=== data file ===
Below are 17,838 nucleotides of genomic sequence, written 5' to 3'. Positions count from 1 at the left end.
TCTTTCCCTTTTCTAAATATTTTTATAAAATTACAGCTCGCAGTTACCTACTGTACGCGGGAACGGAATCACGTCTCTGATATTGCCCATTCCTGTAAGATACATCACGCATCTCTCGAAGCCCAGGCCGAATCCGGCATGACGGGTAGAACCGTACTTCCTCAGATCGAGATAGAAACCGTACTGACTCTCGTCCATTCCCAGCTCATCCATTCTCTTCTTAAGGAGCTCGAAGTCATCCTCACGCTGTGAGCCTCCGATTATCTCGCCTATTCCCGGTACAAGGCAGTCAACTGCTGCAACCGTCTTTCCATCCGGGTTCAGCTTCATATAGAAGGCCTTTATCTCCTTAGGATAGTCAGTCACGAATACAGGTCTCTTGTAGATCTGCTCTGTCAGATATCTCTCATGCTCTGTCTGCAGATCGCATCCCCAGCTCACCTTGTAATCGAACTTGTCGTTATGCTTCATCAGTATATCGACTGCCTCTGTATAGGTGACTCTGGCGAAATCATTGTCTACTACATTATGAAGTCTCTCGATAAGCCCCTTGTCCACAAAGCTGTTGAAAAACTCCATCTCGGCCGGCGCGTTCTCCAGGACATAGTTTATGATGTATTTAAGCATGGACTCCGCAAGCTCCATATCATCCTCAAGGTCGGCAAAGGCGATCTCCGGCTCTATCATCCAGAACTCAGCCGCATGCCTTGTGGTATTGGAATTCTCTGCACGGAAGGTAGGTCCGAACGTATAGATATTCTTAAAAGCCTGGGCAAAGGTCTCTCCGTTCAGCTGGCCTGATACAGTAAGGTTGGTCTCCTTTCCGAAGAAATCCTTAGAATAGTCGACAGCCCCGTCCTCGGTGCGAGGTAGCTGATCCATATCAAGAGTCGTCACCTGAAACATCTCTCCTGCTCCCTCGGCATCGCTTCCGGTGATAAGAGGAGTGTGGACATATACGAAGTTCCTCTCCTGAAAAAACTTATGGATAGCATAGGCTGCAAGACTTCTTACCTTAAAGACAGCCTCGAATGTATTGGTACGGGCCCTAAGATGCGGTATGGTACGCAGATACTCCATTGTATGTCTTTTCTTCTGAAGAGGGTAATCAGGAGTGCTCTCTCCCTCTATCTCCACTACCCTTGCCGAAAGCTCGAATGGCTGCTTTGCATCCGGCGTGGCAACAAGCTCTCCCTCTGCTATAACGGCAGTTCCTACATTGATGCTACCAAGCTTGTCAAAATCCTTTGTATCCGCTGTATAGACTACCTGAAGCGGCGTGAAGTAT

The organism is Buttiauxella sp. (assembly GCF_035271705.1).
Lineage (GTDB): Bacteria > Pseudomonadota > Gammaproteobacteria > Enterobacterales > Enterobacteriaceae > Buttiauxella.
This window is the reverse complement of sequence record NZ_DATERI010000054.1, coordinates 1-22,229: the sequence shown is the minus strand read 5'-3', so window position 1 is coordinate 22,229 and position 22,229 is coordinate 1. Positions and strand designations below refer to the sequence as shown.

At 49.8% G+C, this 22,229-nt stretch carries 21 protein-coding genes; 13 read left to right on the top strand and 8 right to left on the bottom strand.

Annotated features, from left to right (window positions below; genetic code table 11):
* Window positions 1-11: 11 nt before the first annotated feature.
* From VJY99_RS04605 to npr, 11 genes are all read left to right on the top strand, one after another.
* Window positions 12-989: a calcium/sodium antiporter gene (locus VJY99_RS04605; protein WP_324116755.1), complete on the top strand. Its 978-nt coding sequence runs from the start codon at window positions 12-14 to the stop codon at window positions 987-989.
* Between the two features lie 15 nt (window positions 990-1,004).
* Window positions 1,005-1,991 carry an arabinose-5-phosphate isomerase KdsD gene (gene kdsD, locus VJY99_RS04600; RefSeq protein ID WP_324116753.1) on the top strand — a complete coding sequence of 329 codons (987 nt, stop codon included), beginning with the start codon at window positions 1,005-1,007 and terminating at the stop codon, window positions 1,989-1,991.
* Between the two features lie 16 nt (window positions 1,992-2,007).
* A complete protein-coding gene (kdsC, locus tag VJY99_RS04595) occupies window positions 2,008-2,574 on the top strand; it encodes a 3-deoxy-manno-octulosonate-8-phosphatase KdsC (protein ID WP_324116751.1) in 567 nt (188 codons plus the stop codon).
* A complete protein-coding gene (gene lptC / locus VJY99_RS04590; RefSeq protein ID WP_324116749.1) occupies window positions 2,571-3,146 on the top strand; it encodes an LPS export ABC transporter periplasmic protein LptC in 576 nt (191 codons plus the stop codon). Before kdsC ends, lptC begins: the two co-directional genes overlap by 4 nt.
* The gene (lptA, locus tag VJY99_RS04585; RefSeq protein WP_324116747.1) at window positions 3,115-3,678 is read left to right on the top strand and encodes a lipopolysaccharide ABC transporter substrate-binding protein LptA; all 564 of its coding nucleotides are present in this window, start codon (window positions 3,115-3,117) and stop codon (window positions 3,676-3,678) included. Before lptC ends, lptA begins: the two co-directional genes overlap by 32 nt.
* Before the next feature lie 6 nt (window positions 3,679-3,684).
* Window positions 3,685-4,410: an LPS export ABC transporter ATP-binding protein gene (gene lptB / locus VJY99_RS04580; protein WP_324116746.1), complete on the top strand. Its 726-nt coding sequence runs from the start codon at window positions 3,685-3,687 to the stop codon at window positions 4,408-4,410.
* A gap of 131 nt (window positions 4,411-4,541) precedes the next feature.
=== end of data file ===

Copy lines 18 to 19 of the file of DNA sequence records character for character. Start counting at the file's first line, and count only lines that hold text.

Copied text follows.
* Window positions 3,685-4,410: an LPS export ABC transporter ATP-binding protein gene (gene lptB / locus VJY99_RS04580; protein WP_324116746.1), complete on the top strand. Its 726-nt coding sequence runs from the start codon at window positions 3,685-3,687 to the stop codon at window positions 4,408-4,410.
* A gap of 131 nt (window positions 4,411-4,541) precedes the next feature.